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The Gaon, Reb Yosef Duber of Brisk, saw a very rich man remaining in shul Yom Kippur night after the congregation had left for home. He was saying Tehillim with a few elderly and poor people.

Reb Yosef called him over and said, “Do you realize that if a person deserts his regiment for another he is considered a traitor and will be punished by the generals?”

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The rich man looked at the Gaon but didn’t understand him.

“I will explain,” said the Gaon. “Every person is required to serve G-d with all his might and effort. The rich person, before Yom Kippur, should give a lot of tzeddakah and grant loans to the poor who cannot repay their debts. The poor person, who cannot give charity, should remain in shul after Kol Nidrei to say Tehillim. The combined efforts of the two groups, rich and poor, will help to annul the bad decree.

“The rich, who have fulfilled their duty of charity, usually go home after the Kol Nidrei, content in the knowledge that they have helped. But you have not fulfilled your charitable duty, and are now remaining in shul to say Tehillim. You have escaped from your regiment of service and are attempting to enter the regiment of the poor; it won’t work.”

 

The Changing Of Regiments

A similar story is told about the Chofetz Chaim. He once saw a Jewish merchant who knew very little Torah attempt to be very pious. He was a very charitable person who had made a lot of money by supplying the local military barracks with food.

During Aseres Yimei Teshuva, he was in shul every night for Selichos. Although he did not understand the meaning of one word, he davened with great kavannah. But tumbling out of bed at such an unearthly hour made his spirit and flesh sag. After the third night, he complained to the Chofetz Chaim with an apologetic sigh, “It’s hard for me to get up so early every morning. I’m not used to it.”

“My friend,” answered the Chofetz Chaim, “you have business connections with the Imperial Army so you’ll readily understand the point I am going to make. You know that the army is divided into all kinds of departments and services. There are infantry, cavalry, snipers and many other groups. The soldiers in each branch of the service have their own particular function to perform. Now let me ask you, what would happen to an infantryman if he deserted his regiment and went to serve in the cavalry? He would be court-martialed, wouldn’t he?”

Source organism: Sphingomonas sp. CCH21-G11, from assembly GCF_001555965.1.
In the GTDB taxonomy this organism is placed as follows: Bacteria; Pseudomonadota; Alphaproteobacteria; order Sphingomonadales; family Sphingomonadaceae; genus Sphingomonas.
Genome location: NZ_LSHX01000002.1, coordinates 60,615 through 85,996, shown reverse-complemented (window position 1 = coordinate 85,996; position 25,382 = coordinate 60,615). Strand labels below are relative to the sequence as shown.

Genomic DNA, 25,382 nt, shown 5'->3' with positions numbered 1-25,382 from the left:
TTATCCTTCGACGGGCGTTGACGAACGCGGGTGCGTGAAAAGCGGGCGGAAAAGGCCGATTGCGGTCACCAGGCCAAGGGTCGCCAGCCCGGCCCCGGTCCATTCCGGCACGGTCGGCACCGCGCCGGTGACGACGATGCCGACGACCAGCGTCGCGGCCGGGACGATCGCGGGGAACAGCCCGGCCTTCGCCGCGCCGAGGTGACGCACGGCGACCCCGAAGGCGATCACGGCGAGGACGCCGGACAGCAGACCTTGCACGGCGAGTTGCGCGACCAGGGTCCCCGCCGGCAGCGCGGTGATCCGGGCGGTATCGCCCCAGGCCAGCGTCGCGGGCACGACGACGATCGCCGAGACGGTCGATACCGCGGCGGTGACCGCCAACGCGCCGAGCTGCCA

“Surely he would,” agreed the merchant. “That’s a serious breach of discipline. But what connection has this with me?”

“I’ll tell you,” said the sainted Gaon. “The soldiers in Hashem’s army are also distributed among various branches of the service. The Torah scholars are the artillerymen; those who do good deed are the infantrymen, and so on. It’s very clear that on account of your money, the Almighty has put you in the charity regiment where you can serve most usefully. Your function is to help the poor, support widows, orphans, and destitute scholars. By every rule of discipline, you should be home now in bed and comfortably asleep. Instead, I find you have deserted your regiment, the charity regiment, and have joined up with the heavy artillery regiment, consisting of Torah scholars. You don’t belong here, my friend! Better go back to your own regiment, before G-d, the Commander-in-Chief, finds out you are missing!”

To Blow The Shofar You Must Be Honest

Reb Levi Yitzchak of Berditchov was seeking a Baal Tokaiya in his congregation for Rosh Hashanah. Many people answered the call as it was a great honor.

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